What's the difference between a list of want to join enquiries and a waiting list?
One of the things we am keen to do is identify whether our waiting list figures (as reported in the annual census), is a true picture of young people old enough to join a section, but where no places are available; or is it a list of young people who have not reached the minimum age requirement, but have registered with a local group to join when they were old enough. This chapter aims to provide clarity on the issue.
So what is the difference between a Register of Interest and a Joining List?
A ‘joining list’ or ‘register of interest’ is a list for anyone under the core age range of a section, who wants to join a section when they are old enough.
A ‘waiting list’ includes anyone who has already reached the core age of their section and is waiting for a place to become available.
By separating your lists, it allows you to see a much clearer picture of the demand to join your group and where your group may need additional support from the district or county to allow the young people to join the adventure at the earliest possible opportunity.
A joining list of young people also allows you to access parents who are keen to get their child involved in scouting. This is a great recruitment opportunity for your group as some of these adults may be willing to take on a volunteer role if it benefits their child.
It is a good idea to review your records at the start of each term so that you have an accurate picture of future vacancies, and of times when you are likely to be oversubscribed.
It is also important to keep your district informed of the status of your waiting list so they can have an overview of the development of the district and offer appropriate support.
Recording the details
When a parent contacts you, you should collect:
- The name of the young person.
- Date of birth
- Parent/carer’s name, address, phone number and email address.
- If their siblings already take part and in which Group.
- If they are children of leaders, and which Group/Unit they are leaders in.
When recording personal details you must adhere to the Data Protection Act.
Setting the size of your sections
Firstly, consider the recommended maximum size for the sections outlined in Policy, Organisation and Rules, these are:
- Beaver Scout Colony - 24 Beaver Scouts
- Cub Scout Pack - 36 Cub Scouts
- Scouts no - recommended maximum size
Secondly, consider the number of adults available in the section. The appointed Section Leader should ensure there are the correct number of adult/child ratio is present at every meeting, these are:
|Section||MUST HAVE FOR Regular indoor section meetings held in the usual meeting place||MUST HAVE FOR All other section activities|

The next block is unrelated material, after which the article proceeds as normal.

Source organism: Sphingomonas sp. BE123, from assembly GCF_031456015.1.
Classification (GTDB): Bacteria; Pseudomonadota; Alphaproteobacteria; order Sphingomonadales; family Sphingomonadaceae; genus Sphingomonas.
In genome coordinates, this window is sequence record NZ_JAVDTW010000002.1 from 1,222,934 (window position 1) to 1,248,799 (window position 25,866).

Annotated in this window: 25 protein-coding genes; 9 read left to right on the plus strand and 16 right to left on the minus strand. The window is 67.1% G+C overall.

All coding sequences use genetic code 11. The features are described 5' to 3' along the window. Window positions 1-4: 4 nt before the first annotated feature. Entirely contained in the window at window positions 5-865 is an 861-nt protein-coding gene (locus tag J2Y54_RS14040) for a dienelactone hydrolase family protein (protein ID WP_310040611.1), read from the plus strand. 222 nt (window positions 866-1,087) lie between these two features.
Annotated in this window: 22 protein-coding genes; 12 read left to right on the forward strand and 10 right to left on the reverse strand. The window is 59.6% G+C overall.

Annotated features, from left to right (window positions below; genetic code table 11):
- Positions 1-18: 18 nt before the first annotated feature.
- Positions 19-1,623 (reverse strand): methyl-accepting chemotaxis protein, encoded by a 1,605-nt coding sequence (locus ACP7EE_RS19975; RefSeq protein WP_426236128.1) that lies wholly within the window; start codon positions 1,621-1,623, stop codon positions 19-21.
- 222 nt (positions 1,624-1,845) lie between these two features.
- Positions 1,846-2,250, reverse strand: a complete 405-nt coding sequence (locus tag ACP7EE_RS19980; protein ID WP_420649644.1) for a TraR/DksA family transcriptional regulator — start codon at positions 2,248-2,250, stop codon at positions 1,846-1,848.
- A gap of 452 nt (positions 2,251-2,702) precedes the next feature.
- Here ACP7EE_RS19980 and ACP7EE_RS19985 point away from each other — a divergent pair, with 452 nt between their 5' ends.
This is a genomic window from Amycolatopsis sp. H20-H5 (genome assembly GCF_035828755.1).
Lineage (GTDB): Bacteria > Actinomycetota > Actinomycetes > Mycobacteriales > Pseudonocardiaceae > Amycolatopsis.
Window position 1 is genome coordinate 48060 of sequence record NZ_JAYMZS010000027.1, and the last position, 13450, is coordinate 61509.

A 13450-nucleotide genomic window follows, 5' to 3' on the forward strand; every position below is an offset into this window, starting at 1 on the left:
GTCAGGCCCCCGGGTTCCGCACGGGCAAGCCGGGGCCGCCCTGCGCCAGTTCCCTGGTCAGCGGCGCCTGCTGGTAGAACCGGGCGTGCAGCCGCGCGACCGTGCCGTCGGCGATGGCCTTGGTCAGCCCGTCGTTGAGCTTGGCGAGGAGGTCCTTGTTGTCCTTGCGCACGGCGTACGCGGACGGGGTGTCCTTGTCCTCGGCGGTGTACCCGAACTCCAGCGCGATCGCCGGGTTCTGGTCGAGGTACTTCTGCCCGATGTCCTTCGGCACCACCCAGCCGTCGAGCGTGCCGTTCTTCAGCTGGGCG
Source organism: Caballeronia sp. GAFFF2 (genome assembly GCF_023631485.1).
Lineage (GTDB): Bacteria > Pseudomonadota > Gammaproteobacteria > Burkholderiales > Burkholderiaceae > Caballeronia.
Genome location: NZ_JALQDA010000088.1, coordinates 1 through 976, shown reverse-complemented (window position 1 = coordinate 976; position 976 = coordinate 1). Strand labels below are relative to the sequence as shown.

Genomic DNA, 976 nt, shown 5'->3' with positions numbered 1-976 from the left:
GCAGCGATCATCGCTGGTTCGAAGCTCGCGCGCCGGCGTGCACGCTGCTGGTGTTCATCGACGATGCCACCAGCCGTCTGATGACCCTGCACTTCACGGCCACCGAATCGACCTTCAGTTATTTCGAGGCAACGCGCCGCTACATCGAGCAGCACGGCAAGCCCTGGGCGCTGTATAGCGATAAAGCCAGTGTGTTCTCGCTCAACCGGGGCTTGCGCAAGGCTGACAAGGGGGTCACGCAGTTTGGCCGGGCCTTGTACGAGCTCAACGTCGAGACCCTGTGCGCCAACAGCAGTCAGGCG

|Beavers||Minimum of 2 adults present of which at least one of must hold a Leader, Manager or Supporter Appointment.||1 adult to 6 Beavers, plus the leader in charge|
|Cubs||1 adult to 8 Cubs, plus the leader in charge|
|Scouts||1 adult to 12 Scouts, plus the leader in charge|
Finally, consider the size of the meeting place and the size of the next section. If your group is working together with other groups and the district then an important part of the plan will be to increase capacity in all sections.
Some useful approaches
- If the limiting factor is the amount of adult helpers, your focus will be the recruitment of more adult support.
- Be flexible and consider all your options. Considering a parent rota, having several Section Assistants to alternate at meetings or look at seeking help from or starting your own Scout Active Support Unit.
- To double capacity, try running back-to-back meetings or having a different set of young people every other week. Only one programme and leadership team would be needed. A different person could assume the role of ‘the leader’ at each meeting to spread the work load.
- Talk to your District Commissioner about the possibility of running district level sections for those young people who are on a joining list across the district. Those young people will move to group based sections as space appears.
- Some groups and districts are able to run temporary sections to reduce the numbers on the joining lists. These young people will move into the main section as space appears.
What must it feel like for the young people who are added to a list with no chance of joining?
What disappointment do they feel, particularly when friends in school come in each week and talk about the fun, games and adventures they’ve had. When you look at it from a child’s point of view, surely we should be doing all we can to accommodate them.
If you have a large joining list for your group or a particular section, and realistically you feel that you will struggle to accommodate these young people – please don’t keep it to yourself, tell your DC and get in touch with the District team who will be able to work with your group to help you find the best solution for getting more children involved in scouting. Why should any young person ‘wait’ to be a Scout?